To see as much of the world as we can,
Using the smallest carbon footprint we can,
Spending the least amount of money we can,
Making as many friends we can.

Team Red Cruising

The ‘Stash Issue

The ICW ‘stash is a common problem.

IMG_1752 "The ICW ‘ stash"

In this picture, you can see that brown wave-shaped area in the bow.

There are lots of suggested remedies for the ‘stash. Here are a few.

Yes. The last one really is tub and toilet cleaner.

If I was a real scientist, I would have tried each one on a separate area of the hull so I could compare.


I'm not a real scientist. I never even played one on stage. (I did play King Herod, once.)

Here's what we did instead.

  1. Wash with plain old boat soap. This is just the basic rinse with water, scrub with soap and the super long brush and rinse with water.

  2. Scrape the vinyl residue left by the fenders. Wipe down with acetone to clean off anything left over after the scraping.

  3. Wipe some Pure Oceans Hull Cleaner on the front-most 10' with a sponge. It didn't seem to be working well. Ugh.

  4. Spray some lemon juice on the next 10'. Take a break for dinner. Come back. The lemon juice seemed to work about as well as the expensive Hull Cleaner. There were real gaps in the brown. Yay!

  5. Buy 2 liters of lemon juice and a spray bottle fitting. Trim the pickup hose on the spray bottle to fit the lemon juice bottles. Spray a liter of lemon juice on each side. This is a pain in the hand. But, a good, thick layer of lemon juice, left on until it dries seemed to take off a good deal of stain.

  6. Rinse. Looking better. But not really very good at all. Ugh.

  7. Pour Pure Oceans Hull Cleaner into the liter bottles. Remove the lemon juice label just to be sure. Spray this down the hull. One liter per side. Sprayed on thick.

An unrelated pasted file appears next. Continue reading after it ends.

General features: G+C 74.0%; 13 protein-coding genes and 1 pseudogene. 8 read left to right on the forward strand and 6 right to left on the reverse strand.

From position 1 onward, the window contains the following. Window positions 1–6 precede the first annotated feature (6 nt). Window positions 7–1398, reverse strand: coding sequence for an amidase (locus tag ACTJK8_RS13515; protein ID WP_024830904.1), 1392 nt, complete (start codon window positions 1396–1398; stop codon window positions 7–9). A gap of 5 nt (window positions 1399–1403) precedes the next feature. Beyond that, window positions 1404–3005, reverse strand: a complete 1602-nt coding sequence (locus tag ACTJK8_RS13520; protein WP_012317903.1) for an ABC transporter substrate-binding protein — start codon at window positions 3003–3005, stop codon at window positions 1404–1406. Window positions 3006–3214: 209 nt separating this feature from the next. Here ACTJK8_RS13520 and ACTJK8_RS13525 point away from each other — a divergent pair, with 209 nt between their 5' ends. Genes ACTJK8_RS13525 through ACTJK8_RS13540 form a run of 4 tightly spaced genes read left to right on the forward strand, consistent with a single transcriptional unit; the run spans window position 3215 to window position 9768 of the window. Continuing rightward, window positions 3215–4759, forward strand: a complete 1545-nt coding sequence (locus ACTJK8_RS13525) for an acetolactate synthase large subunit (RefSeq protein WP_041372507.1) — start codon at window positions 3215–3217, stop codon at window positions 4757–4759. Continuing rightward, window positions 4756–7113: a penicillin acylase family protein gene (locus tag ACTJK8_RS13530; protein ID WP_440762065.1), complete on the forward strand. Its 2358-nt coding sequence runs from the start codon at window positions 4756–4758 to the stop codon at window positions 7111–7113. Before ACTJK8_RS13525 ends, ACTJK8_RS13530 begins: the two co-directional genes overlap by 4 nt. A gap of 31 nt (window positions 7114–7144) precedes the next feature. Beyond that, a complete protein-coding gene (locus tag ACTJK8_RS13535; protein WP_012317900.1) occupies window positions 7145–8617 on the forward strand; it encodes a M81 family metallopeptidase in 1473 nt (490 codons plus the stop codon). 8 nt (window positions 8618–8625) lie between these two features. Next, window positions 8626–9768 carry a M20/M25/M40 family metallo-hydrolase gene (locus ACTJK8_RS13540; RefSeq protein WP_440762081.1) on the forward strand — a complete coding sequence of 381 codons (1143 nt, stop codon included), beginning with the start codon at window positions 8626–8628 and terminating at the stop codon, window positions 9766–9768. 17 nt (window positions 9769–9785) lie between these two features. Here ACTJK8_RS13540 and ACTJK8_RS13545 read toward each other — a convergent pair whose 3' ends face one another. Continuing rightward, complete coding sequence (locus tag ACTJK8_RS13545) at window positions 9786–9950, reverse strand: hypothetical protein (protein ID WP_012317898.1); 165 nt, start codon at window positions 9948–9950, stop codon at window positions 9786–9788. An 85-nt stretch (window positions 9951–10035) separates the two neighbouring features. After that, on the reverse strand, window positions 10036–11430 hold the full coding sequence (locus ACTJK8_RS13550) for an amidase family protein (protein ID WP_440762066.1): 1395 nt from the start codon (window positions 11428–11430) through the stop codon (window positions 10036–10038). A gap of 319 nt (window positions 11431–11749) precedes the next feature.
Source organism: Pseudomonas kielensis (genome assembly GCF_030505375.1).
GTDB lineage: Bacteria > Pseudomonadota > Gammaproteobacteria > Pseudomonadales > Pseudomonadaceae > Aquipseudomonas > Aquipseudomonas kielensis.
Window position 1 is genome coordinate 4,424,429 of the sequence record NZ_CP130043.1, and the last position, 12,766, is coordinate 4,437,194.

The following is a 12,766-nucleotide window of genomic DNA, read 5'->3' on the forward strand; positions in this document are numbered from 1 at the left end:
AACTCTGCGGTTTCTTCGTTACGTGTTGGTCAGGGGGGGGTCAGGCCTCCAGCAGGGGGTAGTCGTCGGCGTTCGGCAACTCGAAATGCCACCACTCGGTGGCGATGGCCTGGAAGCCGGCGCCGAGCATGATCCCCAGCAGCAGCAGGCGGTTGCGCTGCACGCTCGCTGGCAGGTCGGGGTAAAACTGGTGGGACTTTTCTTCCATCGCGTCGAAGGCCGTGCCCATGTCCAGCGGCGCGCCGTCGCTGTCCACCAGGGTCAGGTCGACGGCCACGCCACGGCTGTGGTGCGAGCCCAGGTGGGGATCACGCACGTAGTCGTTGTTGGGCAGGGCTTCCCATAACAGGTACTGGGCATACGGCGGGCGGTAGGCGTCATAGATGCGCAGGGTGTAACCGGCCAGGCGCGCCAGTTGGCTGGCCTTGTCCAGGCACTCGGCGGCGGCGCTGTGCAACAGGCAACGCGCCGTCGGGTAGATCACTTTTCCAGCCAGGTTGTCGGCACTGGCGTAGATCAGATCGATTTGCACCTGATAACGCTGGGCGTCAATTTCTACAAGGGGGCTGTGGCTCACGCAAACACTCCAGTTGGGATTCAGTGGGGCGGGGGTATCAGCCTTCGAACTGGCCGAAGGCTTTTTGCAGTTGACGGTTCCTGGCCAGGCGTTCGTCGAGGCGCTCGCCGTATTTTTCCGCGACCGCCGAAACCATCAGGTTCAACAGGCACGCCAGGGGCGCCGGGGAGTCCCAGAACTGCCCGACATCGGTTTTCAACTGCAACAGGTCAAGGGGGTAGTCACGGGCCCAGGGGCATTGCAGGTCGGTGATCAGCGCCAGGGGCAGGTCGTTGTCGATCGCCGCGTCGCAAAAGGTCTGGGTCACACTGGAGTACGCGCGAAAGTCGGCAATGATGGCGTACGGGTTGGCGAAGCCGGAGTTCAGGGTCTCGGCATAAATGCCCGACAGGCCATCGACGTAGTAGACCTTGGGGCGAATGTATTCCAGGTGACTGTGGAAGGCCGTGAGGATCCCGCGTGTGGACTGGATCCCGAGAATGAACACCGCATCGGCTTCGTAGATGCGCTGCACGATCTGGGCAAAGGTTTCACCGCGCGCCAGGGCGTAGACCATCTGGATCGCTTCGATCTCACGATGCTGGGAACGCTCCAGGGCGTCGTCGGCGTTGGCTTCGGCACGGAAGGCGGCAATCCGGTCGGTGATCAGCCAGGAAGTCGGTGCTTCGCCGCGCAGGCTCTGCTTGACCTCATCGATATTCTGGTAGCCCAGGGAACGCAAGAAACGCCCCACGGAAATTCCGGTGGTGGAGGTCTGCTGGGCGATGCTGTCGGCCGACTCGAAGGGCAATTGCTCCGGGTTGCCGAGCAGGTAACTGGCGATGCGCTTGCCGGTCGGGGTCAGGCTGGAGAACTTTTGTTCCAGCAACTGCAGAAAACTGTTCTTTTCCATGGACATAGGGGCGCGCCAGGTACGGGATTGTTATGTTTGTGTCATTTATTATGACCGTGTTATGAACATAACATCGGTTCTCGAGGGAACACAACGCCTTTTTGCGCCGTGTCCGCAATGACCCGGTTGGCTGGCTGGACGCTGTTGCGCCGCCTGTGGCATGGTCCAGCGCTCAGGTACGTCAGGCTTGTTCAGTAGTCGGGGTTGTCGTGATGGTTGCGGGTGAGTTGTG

8. Apply some ScotchBrite pad to the thickest buildup of algae. Abrasives are not a good idea: gelcoat is relatively thin. I think that a putty knife might be better than an abrasive. But I had the ScotchBrite pad handy, so I used it. After using it, I thought about it.

  9. Wait until the hull cleaner dries.

  10. Rinse. Looking really good. Yay!

  11. The white stripe above the bottom shows the most discoloration. For this we wiped on some The Works with a sponge. Then rinsed it off fairly quickly. Not much waiting. And just a little elbow grease on this pass. Mostly a final touch-up to scrub off the most persistent stains.

At this point, it doesn't look new, but it does like right good. There was no small amount of water used in all of that washing and rinsing.


The stain was only about as high as we can reach standing on the ground. So all of this was done without benefit of scaffolding.

It does mean spraying chemicals over your head. Chemicals you don't want in your eyes or hair. (The lemon juice isn't so bad. The Hull Cleaner and The Works, however, require glasses and a hat.)

As near as I can tell, the Pure Oceans Hull Cleaner and Lemon Juice are head-to-head equal in cleaning power.

Since we have a half gallon of Pure Oceans Hull Cleaner, we'll probably use that next time, too. Then we're probably going to switch to The Works. We're told it doesn't require two passes; we should have started with that, not finished with it.